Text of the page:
Another $1.4 billion will be allocated to the Food Purchase and Distribution Program to buy surplus commodities. Those goods will be distributed to schools, food banks and other groups. The remaining $100 million will go to developing new export markets for American producers through the Agricultural Trade Promotion Program.[divider]
Georgia Tests New Grading Equipment
New grading equipment has been delivered to the Georgia Federal-State Inspection Service, Albany, Georgia, as of mid-October. The research team for the new grading equipment has focused mainly on finalizing the prototypes to the point where more extensive testing can occur with confidence.
Throughout the remainder of the harvesting season, the new equipment will be used to capture as much data as possible. The plan is to run side-by-side comparisons using the prototype and current grading equipment. Evaluations will include timed studies on each piece of equipment to report efficiency. Each of the grade factors will also be analyzed for accuracy and consistency.
Progress is also being made on an in-shell moisture meter, which has included securing patent licenses and protecting the rights to intellectual property.[divider]
Disaster Assistance Arrives
U.S. Secretary of Agriculture Sonny Perdue announced in September that agricultural producers affected by natural disasters in 2018 and 2019, including Hurricane Dorian, can apply for assistance through the Wildfire and Hurricane Indemnity Program Plus. Sign up for this program started on Sept. 11.
“U.S. agriculture has been dealt a hefty blow by extreme weather over the past several years, and 2019 is no exception,” Perdue said. “The scope of this year’s prevented planting alone is devastating, and although these disaster program benefits will not make producers whole, we hope the assistance will ease some of the financial strain farmers, ranchers and their families are experiencing. President Trump has the backs of our farmers, and we are working to support America’s great patriot farmers.”
More than $3 billion is available through the disaster relief package. WHIP+ will be available in counties with a disaster designation or declaration. Producers in counties not receiving a declaration but provide supporting documentation to establish that the crops were directly affected by a qualifying disaster loss.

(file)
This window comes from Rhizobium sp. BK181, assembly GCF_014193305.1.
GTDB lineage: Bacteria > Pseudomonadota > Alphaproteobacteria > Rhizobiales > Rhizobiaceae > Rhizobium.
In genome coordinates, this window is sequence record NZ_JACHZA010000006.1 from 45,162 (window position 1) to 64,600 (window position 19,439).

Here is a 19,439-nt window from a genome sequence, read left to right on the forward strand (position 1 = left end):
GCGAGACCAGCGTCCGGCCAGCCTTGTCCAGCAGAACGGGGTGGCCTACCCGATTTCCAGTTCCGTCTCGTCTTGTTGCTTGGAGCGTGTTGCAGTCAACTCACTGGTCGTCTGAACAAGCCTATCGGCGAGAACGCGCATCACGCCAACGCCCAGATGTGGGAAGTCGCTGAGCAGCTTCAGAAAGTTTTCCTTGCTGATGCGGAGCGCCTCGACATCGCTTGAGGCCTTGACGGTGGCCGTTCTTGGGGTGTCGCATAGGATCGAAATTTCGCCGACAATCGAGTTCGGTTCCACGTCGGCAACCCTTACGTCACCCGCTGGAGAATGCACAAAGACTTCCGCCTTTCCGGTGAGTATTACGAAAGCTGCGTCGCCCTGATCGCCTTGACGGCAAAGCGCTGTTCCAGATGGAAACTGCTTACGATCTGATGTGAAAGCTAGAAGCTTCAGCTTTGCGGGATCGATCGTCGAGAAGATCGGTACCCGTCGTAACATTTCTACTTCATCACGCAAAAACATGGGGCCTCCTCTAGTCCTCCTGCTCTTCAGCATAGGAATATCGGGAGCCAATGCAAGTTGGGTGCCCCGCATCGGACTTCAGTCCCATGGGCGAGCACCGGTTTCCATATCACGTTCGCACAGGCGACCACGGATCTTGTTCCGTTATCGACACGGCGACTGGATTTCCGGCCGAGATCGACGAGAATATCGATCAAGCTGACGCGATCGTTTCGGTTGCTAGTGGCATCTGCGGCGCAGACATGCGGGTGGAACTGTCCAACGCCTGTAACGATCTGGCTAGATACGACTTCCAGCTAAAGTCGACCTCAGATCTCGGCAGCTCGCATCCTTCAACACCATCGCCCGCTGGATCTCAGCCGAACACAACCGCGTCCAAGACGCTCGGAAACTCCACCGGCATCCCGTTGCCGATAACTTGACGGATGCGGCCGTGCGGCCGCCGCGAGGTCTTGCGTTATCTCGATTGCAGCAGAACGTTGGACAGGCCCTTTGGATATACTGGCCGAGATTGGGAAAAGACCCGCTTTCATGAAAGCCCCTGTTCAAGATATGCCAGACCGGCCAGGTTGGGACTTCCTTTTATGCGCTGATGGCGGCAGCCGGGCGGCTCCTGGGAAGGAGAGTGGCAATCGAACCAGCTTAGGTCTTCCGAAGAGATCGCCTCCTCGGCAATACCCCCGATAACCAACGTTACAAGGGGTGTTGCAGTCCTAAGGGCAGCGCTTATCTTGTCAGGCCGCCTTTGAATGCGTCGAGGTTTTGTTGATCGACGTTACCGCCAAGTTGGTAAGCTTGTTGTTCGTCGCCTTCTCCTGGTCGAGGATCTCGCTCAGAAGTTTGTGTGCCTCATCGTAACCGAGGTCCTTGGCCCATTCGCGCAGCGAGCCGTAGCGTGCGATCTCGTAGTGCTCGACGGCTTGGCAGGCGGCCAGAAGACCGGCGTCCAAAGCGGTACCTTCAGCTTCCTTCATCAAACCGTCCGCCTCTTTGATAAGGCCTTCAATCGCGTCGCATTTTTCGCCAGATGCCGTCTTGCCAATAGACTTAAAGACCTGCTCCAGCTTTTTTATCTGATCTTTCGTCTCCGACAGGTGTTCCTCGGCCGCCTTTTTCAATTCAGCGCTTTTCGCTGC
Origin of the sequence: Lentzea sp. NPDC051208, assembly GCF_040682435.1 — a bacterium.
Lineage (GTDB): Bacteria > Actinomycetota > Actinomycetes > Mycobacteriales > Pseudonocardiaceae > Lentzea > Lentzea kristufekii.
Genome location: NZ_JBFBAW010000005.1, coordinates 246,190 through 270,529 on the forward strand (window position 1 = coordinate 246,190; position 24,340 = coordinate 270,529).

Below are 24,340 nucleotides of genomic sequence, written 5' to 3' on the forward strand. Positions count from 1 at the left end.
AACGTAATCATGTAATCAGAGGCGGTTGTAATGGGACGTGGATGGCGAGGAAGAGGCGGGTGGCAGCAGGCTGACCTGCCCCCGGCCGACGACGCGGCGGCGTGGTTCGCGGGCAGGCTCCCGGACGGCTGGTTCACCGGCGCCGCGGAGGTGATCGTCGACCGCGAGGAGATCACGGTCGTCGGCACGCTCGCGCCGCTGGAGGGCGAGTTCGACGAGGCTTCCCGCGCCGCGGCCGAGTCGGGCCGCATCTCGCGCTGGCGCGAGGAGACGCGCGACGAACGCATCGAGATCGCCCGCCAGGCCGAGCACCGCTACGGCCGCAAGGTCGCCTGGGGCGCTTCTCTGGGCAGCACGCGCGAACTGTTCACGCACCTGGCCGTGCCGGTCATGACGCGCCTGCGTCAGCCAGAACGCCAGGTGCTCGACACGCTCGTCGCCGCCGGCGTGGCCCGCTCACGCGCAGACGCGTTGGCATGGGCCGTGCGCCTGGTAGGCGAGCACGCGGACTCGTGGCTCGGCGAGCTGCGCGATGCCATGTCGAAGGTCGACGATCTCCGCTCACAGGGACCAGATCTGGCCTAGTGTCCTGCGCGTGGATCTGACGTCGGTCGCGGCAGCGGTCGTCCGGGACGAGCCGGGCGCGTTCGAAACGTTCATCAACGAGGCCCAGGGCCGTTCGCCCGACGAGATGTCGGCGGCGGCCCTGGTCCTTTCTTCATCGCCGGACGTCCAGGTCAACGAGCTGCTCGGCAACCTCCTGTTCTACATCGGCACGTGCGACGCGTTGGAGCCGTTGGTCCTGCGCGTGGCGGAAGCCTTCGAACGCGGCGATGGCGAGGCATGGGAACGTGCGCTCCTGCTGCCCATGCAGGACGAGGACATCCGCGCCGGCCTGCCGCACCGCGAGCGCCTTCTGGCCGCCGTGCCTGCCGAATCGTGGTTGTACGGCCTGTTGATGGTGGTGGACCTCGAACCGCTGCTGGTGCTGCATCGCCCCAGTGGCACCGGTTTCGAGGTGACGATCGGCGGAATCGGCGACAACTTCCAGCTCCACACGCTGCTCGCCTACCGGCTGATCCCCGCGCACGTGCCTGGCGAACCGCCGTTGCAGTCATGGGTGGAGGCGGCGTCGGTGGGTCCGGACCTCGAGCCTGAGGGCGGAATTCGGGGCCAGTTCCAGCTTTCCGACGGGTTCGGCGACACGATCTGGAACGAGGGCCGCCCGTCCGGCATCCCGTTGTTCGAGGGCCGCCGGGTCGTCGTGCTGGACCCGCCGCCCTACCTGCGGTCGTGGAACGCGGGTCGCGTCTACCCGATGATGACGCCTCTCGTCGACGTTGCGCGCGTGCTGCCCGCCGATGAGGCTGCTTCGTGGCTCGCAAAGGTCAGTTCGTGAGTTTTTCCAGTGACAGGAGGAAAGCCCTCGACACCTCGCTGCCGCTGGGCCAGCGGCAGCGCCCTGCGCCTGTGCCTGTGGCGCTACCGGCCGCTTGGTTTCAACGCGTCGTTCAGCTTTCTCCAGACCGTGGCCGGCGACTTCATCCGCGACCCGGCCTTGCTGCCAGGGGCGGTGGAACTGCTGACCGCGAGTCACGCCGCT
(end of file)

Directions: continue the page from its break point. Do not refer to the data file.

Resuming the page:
A list of counties that received qualifying disaster declarations and designations is available at farmers.gov/recover/whip-plus.[divider]
Helps For The Bahamas
Peanut Proud Inc. reports donations from the peanut industry have totaled more than $40,000 for aid to the Bahamas. Recently, pallets of Peanut Proud peanut butter rolled out of Albany, Georgia, in a Southern Ag Carriers semitrailer headed for West Palm Beach to be loaded on a Carnival Cruise Line ship for delivery.
A total of 24,480 jars were delivered to the National Emergency Management Agency for distribution.
Donate to Peanut Proud through its website at www.peanutproud.com.[divider]
Standards Board Selected
USDA has announced the appointment of three producers and three industry representatives to serve on the Peanut Standards Board. The following appointees will serve three-year terms beginning immediately and ending June 30, 2022: Southeast Region (Alabama, Georgia and Florida): Michael H. Davis, producer, Graceville, Fla.; John T. Gray III, Williston Peanut Co., Williston, Fla. Southwest Region (Texas, Oklahoma and New Mexico): Gregory G. Hughes, producer, Seminole, Texas; Jonathan M. LeFevre, J.M. Smuckers Co. LLC, Fort Worth, Texas.
Virginia/Carolina Region: Richard H. Rentz Jr., producer, Branchville, S.C. Darlene Cowart, Birdsong Peanuts, Suffolk, Va.
The 18-member board was authorized under the Farm Security and Rural Investment Act of 2002. One-third of the board members are appointed each year.
More information about the board and USDA’s partnership with the peanut industry is available on the USDA’s Agricultural Marketing Service Peanut Standards Board page.[divider]
APC Hosts European Bloggers
A group of 14 Europeans who write for various publications in the United Kingdom, Germany and the Netherlands traveled to Georgia to participate in the 33rd Annual Georgia Peanut Tour. which was coordinated by the Georgia Peanut Commission and the University of Georgia. The tour was centered in Cordele, Georgia, and the surrounding area.
The visitors from abroad enjoyed breakfast with former President Jimmy Carter in Plains, learned more about peanut nutrition from the Peanut Institute’s Samara Sterling and peanut allergies from Sherry Coleman Collins of the National Peanut Board. Producer and NPB board member Casey Cox talked to the group about sustainability in the peanut industry.